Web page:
The Constant Princess October 3 2012


Summary: "I am Catalina, Princess of Spain, daughter of the two greatest monarchs the world has ever known…and I will be Queen of England."

Thus, bestselling author Philippa Gregory introduces one of her most unforgettable heroines: Katherine of Aragon. Known to history as the Queen who was pushed off her throne by Anne Boleyn, here is a Katherine the world has forgotten: the enchanting princess that all England loved. First married to Henry VIII”s older brother, Arthur, Katherine”s passion turns their arranged marriage into a love match; but when Arthur dies, the merciless English court and her ambitious parents — the crusading King and Queen of Spain — have to find a new role for the widow. Ultimately, it is Katherine herself who takes control of her own life by telling the most audacious lie in English history, leading her to the very pinnacle of power in England.

Set in the rich beauty of Moorish Spain and the glamour of the Tudor court, "The Constant Princess" presents a woman whose constancy helps her endure betrayal, poverty, and despair, until the inevitable moment when she steps into the role she has prepared for all her life: Henry VIII”s Queen, Regent, and commander of the English army in their greatest victory against Scotland.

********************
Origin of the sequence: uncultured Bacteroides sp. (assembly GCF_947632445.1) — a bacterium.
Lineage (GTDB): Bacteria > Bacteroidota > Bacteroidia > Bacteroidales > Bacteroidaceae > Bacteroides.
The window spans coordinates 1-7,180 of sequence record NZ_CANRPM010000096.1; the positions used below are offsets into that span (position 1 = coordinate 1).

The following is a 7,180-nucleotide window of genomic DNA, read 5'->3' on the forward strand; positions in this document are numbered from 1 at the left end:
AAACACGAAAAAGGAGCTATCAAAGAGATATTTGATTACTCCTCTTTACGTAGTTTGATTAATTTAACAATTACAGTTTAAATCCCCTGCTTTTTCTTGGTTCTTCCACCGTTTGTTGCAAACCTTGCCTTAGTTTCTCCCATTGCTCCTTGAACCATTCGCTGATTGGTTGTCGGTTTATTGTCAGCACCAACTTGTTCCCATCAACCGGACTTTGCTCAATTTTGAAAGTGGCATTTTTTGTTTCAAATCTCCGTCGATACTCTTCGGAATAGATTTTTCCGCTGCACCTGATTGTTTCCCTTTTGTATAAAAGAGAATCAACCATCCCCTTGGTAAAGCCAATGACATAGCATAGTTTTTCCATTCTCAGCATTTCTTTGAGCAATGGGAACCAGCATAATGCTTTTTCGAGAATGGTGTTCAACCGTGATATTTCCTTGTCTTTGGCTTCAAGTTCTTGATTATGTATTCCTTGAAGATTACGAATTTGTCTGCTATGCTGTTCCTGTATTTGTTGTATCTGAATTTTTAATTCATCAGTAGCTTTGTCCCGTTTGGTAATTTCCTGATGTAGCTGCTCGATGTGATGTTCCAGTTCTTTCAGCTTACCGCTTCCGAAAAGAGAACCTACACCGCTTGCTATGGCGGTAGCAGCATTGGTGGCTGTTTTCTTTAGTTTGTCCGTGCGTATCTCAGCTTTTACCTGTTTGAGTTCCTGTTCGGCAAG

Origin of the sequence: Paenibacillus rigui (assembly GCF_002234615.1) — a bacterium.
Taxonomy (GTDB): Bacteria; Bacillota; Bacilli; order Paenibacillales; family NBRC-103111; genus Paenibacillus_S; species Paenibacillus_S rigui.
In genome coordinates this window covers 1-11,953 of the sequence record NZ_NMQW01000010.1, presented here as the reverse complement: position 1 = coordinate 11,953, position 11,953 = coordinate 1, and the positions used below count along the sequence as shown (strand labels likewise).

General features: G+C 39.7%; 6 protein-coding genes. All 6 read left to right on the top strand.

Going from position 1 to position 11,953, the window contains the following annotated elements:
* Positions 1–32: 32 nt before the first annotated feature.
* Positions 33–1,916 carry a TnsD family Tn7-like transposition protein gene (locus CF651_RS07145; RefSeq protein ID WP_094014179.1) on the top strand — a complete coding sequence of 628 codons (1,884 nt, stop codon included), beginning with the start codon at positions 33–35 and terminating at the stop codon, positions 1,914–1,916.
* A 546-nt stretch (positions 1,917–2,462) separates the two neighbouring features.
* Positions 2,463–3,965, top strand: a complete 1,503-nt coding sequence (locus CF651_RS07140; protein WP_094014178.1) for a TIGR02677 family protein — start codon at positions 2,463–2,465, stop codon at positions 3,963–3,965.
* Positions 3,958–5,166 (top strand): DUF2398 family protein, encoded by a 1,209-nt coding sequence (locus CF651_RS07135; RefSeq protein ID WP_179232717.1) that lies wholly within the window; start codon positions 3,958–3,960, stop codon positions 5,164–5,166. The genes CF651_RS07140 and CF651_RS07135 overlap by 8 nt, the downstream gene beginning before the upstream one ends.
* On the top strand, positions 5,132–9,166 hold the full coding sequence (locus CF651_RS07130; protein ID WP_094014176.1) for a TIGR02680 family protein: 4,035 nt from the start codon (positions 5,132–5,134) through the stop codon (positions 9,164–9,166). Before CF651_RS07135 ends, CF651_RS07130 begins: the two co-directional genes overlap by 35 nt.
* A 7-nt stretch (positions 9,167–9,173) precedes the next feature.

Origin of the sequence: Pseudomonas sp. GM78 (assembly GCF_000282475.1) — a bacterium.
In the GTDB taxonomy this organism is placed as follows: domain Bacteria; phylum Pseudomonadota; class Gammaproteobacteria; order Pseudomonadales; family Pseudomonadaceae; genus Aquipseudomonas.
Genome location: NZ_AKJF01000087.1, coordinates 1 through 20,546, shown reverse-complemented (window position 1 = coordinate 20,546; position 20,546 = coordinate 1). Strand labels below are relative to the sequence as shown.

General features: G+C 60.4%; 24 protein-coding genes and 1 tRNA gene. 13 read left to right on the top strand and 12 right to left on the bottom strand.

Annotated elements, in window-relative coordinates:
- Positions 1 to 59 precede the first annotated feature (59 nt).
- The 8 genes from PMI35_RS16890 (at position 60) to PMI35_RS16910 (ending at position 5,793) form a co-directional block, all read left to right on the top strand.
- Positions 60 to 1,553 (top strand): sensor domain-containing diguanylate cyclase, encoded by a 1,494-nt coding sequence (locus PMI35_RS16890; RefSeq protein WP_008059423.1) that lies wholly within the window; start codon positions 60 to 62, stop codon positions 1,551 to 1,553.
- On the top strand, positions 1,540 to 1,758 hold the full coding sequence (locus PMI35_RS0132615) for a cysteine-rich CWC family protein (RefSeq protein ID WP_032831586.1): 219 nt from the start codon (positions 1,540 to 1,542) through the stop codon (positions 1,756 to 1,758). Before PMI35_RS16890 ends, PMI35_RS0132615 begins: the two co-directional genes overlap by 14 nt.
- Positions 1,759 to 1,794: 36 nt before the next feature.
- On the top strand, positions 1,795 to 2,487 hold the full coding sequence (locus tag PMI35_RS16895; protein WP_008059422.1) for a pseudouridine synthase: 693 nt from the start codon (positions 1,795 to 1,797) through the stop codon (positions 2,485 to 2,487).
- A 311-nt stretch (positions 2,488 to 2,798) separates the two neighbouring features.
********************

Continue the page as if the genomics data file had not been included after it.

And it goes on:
Review: I have to start off by saying that I’m a little obsessed with the Tudors. I loved The Tudors TV series with Jonathan Rhys Myers and Henry Cavill. It was amazing and I highly recommend it.

It was interesting to see how the book started with Katherine as a child, though it made sense as the book went on – it helped the explain the decisions that Katherine made and where her motivation came from. I thought it also gave a fuller picture of what was going on in Europe at the time.

Getting to see Henry as a young prince who was never really meant to be king was something that I really enjoyed. I never really thought much about where he came from before, but his decisions later in life definitely made more sense with his childhood as context.

It was interesting to get Katherine’s point of view as well. I liked hearing about a strong woman who knew what she wanted and was willing to do the hard work to get what she wanted.

While I know there’s a lot in this book that isn’t true, I think that’s the fun of historical fiction.

I’ve read The Other Boleyn Girl a few years ago, and after reading The Constant Princess, I’m really looking forward to reading The Other Boleyn Girl again, this time with the foundation of knowing more about Katherine.